By Marc Heller, originally published on August 22, 2019 at E&E News
More than 100 people who operate commercial fishing boats in southeast Alaska urged the Trump administration not to ease limits on logging in roadless areas of the Tongass National Forest, saying opening those areas could negatively affect salmon.
In a letter sent to Agriculture Secretary Sonny Perdue and Forest Service Chief Vicki Christiansen yesterday, the fishing operators asked officials to delay releasing a draft environmental impact statement on the proposed Alaska roadless rule until October, citing the industry’s busy summer season.
“We depend on the forest, we are important stakeholders, and in the summer we are fully engaged in earning a living. If the comment period occurs during the summer months, we will effectively be precluded from participating,” they said.
In addition, they asked for a roadless rule that “prioritizes protecting and sustaining the Southeast salmon resource and its habitat in perpetuity.” That would include phasing out old growth, clear-cut timber practices, they said.
As much as 80% of Alaska’s commercial salmon harvest comes from rivers and streams of the Tongass, according to the letter.
The letter was organized in part by the Sitka Conservation Society.
In an email to Perdue, Christiansen and other agency officials, the group’s executive director, Andrew Thoms, said the letter expands on earlier correspondence sent to the administration and predicted additional comments from people in the fishing industry.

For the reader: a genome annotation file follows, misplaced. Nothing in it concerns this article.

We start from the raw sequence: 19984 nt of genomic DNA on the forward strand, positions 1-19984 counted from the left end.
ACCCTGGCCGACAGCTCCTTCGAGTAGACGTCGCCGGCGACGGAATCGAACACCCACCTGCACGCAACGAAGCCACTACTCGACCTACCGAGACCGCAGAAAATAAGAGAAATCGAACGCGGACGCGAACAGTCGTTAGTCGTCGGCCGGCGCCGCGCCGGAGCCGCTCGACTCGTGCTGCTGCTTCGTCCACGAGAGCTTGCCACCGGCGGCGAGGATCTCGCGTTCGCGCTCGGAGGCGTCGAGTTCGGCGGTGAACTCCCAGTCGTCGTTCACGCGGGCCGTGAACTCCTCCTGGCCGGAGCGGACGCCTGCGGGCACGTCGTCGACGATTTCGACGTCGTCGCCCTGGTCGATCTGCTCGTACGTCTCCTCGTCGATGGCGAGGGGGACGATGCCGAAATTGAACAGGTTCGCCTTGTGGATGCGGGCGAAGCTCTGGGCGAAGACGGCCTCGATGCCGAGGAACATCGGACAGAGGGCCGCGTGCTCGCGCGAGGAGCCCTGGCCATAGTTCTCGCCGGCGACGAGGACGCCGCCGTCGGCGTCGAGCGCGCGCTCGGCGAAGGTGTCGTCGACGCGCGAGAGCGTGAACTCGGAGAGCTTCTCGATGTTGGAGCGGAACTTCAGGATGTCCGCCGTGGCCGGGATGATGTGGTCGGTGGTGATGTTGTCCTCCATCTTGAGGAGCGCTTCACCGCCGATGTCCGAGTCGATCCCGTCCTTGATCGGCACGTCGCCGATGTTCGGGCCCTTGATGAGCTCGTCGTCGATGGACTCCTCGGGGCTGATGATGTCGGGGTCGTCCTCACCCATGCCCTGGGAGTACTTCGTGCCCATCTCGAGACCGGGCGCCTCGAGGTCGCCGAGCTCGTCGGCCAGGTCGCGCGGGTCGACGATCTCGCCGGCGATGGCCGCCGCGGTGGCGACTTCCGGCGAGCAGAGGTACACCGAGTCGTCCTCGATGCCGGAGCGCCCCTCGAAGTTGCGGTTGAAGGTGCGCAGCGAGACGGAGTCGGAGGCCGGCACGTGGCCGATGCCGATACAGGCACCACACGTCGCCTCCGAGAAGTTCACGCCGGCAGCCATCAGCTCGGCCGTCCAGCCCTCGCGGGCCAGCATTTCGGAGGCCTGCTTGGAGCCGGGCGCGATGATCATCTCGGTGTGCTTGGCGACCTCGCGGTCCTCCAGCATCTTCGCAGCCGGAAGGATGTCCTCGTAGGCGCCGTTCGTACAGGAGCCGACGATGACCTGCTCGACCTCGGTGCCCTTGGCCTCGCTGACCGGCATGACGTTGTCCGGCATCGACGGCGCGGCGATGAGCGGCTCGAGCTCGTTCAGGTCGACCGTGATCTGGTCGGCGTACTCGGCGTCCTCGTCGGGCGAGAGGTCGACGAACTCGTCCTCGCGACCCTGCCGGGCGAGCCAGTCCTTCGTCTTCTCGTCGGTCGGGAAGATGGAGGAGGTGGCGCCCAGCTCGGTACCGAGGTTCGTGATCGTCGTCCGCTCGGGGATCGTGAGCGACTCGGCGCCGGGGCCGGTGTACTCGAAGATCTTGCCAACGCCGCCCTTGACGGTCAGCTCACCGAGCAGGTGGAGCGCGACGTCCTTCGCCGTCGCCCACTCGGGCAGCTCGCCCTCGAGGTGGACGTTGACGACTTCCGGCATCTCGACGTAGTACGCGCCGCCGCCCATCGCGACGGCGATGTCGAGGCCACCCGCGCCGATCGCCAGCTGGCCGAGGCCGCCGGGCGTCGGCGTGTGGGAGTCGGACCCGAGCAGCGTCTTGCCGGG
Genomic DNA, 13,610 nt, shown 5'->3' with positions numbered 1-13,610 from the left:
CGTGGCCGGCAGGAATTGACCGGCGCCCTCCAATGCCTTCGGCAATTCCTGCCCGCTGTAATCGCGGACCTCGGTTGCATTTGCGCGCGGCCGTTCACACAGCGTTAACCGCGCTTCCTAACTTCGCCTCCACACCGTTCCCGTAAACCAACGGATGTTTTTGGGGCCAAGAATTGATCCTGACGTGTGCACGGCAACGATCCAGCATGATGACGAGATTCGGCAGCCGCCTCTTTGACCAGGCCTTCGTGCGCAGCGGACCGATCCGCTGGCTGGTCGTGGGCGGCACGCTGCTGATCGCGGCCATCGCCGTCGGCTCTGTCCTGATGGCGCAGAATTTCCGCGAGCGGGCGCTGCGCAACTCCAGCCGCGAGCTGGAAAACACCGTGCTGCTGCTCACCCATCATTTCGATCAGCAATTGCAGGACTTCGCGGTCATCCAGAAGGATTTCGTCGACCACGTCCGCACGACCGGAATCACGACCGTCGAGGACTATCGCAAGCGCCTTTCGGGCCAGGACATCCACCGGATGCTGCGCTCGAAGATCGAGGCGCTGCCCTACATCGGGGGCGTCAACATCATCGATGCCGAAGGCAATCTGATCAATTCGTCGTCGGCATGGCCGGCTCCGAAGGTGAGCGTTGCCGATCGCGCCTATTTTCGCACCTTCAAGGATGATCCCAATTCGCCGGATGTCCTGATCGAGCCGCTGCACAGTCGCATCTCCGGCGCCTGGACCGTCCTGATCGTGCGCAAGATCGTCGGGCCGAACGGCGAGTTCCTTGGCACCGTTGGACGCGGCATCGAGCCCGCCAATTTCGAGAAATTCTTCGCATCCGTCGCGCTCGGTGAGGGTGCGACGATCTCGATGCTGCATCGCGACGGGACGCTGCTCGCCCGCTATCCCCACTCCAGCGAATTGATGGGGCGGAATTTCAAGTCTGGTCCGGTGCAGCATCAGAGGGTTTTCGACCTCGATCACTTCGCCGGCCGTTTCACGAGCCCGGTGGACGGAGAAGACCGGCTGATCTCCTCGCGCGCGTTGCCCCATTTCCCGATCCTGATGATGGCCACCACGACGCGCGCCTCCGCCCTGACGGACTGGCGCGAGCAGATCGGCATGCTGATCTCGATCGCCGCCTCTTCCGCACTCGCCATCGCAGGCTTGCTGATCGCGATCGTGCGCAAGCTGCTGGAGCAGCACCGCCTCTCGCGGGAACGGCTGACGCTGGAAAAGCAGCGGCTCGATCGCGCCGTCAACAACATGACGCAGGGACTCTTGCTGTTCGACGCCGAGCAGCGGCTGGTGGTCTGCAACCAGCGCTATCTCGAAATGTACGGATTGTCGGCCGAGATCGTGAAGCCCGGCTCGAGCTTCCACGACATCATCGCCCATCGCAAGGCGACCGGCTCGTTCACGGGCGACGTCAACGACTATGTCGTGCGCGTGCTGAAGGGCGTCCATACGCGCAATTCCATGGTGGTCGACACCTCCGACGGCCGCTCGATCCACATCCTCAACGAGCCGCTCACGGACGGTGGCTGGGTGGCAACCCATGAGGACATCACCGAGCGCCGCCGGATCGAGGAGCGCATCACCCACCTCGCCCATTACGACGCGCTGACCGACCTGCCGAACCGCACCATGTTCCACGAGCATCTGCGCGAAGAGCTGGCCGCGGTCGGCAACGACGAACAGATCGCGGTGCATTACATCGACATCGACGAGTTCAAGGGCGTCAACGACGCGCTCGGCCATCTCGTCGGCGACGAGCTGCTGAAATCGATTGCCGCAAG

“We expect this letter to continue to achieve more interest, as fishermen become increasingly alarmed with the politicized nature of this process in the face of science, reason, and previous collaborative efforts,” Thoms said.
He added, “We understand that political pressure from Alaska’s elected officials and the White House continues to influence the Alaska Roadless Rulemaking process to the detriment of on-the-ground stakeholders, who have overwhelmingly and repeatedly advocated for keeping the 2001 Roadless Rule on the Tongass.”
Conservationists in Alaska told E&E News they believe the administration’s moves to ease the roadless rule — a national regulation that limits logging, road construction and other activities in certain areas — in Alaska are being driven by state-level politicians and officials in Washington, and run counter to public opinion in and around the Tongass.
At nearly 17 million acres, the Tongass is the biggest national forest. Around 9.2 million acres are in roadless areas.
Advocates for an Alaska-specific rule, including Senate Energy and Natural Resources Chairwoman Lisa Murkowski (R-Alaska), say the Tongass is different from other national forests because of the region’s economic dependence on it, particularly from timber. She told E&E News last week that she’d like to see a total exemption offered as one alternative, and that the state never should have been included in the roadless rule, crafted in 2001 (Greenwire, Aug. 19).
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